Charities play an essential role in campaigning for change. I welcome the Charity Commission’s recently published guidance, which gives greater clarity to the freedoms that charities have to campaign in order to meet their charitable purposes.
My hon. Friend is a former charities Minister, and she knows the issue well. She knows some of the difficulties of addressing it. Her fundamental point is absolutely right. Charities should not feel constrained from biting the hand that feeds them. Whether they are funded by an organisation, a local authority or a national Government, they should feel absolutely free to campaign against the policies of that authority or Government. I want the Commissioner for the Compact, Sir Bert Massie, to consider how we can do more locally to ensure that local organisations can campaign with freedom on local issues.
In the area that I represent, public transport is inadequate for many people who do not have cars. Voluntary community transport schemes provide people with the opportunity to be taken to hospital, yet the amount of money that the schemes can pay volunteers who provide their own vehicle has been pegged. The schemes are not allowed to pay any more without tax being deducted. As there has been an increase in the price of petrol and in other costs, will the Minister consider that and decide whether the amount paid can now be increased?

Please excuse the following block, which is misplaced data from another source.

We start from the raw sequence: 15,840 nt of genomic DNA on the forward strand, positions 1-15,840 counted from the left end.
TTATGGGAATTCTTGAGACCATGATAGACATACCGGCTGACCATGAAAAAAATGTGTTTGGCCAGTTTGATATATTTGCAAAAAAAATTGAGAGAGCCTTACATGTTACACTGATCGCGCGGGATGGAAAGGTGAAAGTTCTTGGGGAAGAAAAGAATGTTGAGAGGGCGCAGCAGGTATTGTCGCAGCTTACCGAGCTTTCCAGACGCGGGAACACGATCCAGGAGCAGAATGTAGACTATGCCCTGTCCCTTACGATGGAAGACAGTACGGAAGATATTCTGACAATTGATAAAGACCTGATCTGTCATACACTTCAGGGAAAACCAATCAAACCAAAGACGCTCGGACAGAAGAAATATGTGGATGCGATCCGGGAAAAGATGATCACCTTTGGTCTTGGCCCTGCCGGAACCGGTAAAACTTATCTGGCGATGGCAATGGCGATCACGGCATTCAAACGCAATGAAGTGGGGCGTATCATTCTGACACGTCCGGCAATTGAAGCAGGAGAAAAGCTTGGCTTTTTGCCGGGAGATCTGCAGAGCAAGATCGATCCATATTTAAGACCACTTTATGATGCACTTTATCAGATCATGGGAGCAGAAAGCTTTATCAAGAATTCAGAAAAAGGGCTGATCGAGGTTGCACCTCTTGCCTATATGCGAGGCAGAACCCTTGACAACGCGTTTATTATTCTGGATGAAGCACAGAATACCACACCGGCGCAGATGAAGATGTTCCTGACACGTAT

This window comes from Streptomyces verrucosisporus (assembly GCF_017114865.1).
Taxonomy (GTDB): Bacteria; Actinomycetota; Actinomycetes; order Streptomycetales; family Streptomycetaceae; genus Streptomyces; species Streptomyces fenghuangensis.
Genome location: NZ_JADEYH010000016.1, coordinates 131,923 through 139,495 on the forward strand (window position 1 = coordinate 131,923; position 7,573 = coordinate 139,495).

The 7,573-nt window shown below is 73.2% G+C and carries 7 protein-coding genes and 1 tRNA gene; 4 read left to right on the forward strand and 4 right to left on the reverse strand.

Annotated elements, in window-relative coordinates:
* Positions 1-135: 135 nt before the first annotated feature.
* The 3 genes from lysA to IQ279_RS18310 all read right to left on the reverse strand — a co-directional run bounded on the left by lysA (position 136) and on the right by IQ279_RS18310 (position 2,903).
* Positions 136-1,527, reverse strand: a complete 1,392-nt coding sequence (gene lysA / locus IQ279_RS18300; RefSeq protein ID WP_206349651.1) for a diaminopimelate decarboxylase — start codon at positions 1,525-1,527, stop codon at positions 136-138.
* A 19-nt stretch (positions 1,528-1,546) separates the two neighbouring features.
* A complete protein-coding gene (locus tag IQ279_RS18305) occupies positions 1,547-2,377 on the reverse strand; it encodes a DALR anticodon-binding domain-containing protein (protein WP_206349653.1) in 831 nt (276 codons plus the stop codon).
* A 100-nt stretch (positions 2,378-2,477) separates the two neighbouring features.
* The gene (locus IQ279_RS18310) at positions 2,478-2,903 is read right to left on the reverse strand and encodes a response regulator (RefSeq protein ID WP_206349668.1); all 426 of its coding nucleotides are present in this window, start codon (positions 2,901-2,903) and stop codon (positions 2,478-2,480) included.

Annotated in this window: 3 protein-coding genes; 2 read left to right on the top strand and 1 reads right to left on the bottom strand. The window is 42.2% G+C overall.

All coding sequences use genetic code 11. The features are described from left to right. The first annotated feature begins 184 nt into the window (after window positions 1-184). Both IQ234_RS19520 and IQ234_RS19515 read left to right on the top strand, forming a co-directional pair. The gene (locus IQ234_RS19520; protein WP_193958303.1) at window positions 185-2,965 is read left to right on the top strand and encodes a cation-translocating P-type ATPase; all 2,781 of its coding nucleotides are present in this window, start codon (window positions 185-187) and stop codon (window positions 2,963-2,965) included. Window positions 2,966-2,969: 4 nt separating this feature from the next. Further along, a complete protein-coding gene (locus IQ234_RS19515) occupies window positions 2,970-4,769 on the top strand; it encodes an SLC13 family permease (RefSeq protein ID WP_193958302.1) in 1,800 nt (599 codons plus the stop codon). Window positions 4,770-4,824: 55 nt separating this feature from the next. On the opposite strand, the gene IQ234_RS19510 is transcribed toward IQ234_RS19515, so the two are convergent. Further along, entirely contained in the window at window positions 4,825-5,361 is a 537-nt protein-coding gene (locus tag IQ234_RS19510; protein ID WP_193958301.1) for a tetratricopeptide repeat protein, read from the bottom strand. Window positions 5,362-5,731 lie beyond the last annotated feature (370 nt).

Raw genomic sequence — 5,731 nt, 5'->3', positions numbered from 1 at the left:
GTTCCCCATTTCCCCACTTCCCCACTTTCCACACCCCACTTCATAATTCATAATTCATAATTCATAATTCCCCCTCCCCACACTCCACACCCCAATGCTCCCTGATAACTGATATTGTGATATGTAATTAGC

I am taking away rather a lot of work today for myself and for the Secretary, Cabinet Office, my hon. Friend the Member for Corby (Phil Hope). The treatment of expenses for volunteers is a significant issue. It arose about a year ago in relation to lunch expenses for people on benefits, and we managed to get a good result with that. As I have said in answer to some other questions today, we will endeavour to look at the issue that the hon. Gentleman raises.
One social change that I have been working with the third sector to try to achieve is a shift towards healthier lifestyles and diets. Will the Minister join me in congratulating organisations such as the Child Poverty Action Group and Unison? They have joined me in campaigning for free, universal and locally sourced school lunches to ensure that every child in every school has a hot, healthy meal.
May I begin by paying tribute to what started off as my hon. Friend’s one-woman campaign for universal free school meals? It is an ingenious campaign, and many people in this House will understand its benefits. I was recently in Hull, where the Labour council introduced free school meals in primary schools for a time, but that was unfortunately abolished by the Liberal Democrats—[Hon. Members: “Shame!”] Well, what would one expect? However, I can tell my hon. Friend that I know that others in Government are looking at this matter, and I hope that they are doing so sympathetically.
Wellingborough Mind does a wonderful job of campaigning for social change in my constituency. It is funded by the NHS and the county council but, unfortunately, that funding runs out on 30 June. What would the Minister say to those organisations about providing a properly funded budget for the future?
The hon. Gentleman indicates that he is doing so, Stable funding is incredibly important for the third sector. Again, I pay tribute to the work of Mind, which does an excellent job throughout the country. From here in Whitehall, it is very difficult to ensure that every local organisation is funded, but I wish him luck with his representations.